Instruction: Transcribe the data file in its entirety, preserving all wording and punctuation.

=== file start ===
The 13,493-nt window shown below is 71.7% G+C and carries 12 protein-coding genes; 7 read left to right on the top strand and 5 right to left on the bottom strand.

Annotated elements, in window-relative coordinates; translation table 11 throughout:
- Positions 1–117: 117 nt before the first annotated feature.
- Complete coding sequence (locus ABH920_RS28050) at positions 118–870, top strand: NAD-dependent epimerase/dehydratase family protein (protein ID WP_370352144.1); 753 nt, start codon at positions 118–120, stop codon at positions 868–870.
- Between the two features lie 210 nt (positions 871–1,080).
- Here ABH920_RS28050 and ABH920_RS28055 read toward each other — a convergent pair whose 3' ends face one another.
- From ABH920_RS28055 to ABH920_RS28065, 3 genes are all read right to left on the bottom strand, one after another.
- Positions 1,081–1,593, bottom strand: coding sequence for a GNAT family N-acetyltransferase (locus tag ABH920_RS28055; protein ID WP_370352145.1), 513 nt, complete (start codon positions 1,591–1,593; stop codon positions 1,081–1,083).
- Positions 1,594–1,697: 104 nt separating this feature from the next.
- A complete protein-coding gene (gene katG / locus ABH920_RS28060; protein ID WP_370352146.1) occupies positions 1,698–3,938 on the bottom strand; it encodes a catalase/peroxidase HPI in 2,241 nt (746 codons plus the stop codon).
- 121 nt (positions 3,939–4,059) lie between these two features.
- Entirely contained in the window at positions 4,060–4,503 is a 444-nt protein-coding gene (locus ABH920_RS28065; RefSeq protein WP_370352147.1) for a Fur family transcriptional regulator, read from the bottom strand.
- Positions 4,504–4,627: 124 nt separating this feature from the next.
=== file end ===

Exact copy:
The 13,493-nt window shown below is 71.7% G+C and carries 12 protein-coding genes; 7 read left to right on the top strand and 5 right to left on the bottom strand.

Annotated elements, in window-relative coordinates; translation table 11 throughout:
- Positions 1–117: 117 nt before the first annotated feature.
- Complete coding sequence (locus ABH920_RS28050) at positions 118–870, top strand: NAD-dependent epimerase/dehydratase family protein (protein ID WP_370352144.1); 753 nt, start codon at positions 118–120, stop codon at positions 868–870.
- Between the two features lie 210 nt (positions 871–1,080).
- Here ABH920_RS28050 and ABH920_RS28055 read toward each other — a convergent pair whose 3' ends face one another.
- From ABH920_RS28055 to ABH920_RS28065, 3 genes are all read right to left on the bottom strand, one after another.
- Positions 1,081–1,593, bottom strand: coding sequence for a GNAT family N-acetyltransferase (locus tag ABH920_RS28055; protein ID WP_370352145.1), 513 nt, complete (start codon positions 1,591–1,593; stop codon positions 1,081–1,083).
- Positions 1,594–1,697: 104 nt separating this feature from the next.
- A complete protein-coding gene (gene katG / locus ABH920_RS28060; protein ID WP_370352146.1) occupies positions 1,698–3,938 on the bottom strand; it encodes a catalase/peroxidase HPI in 2,241 nt (746 codons plus the stop codon).
- 121 nt (positions 3,939–4,059) lie between these two features.
- Entirely contained in the window at positions 4,060–4,503 is a 444-nt protein-coding gene (locus ABH920_RS28065; RefSeq protein WP_370352147.1) for a Fur family transcriptional regulator, read from the bottom strand.
- Positions 4,504–4,627: 124 nt separating this feature from the next.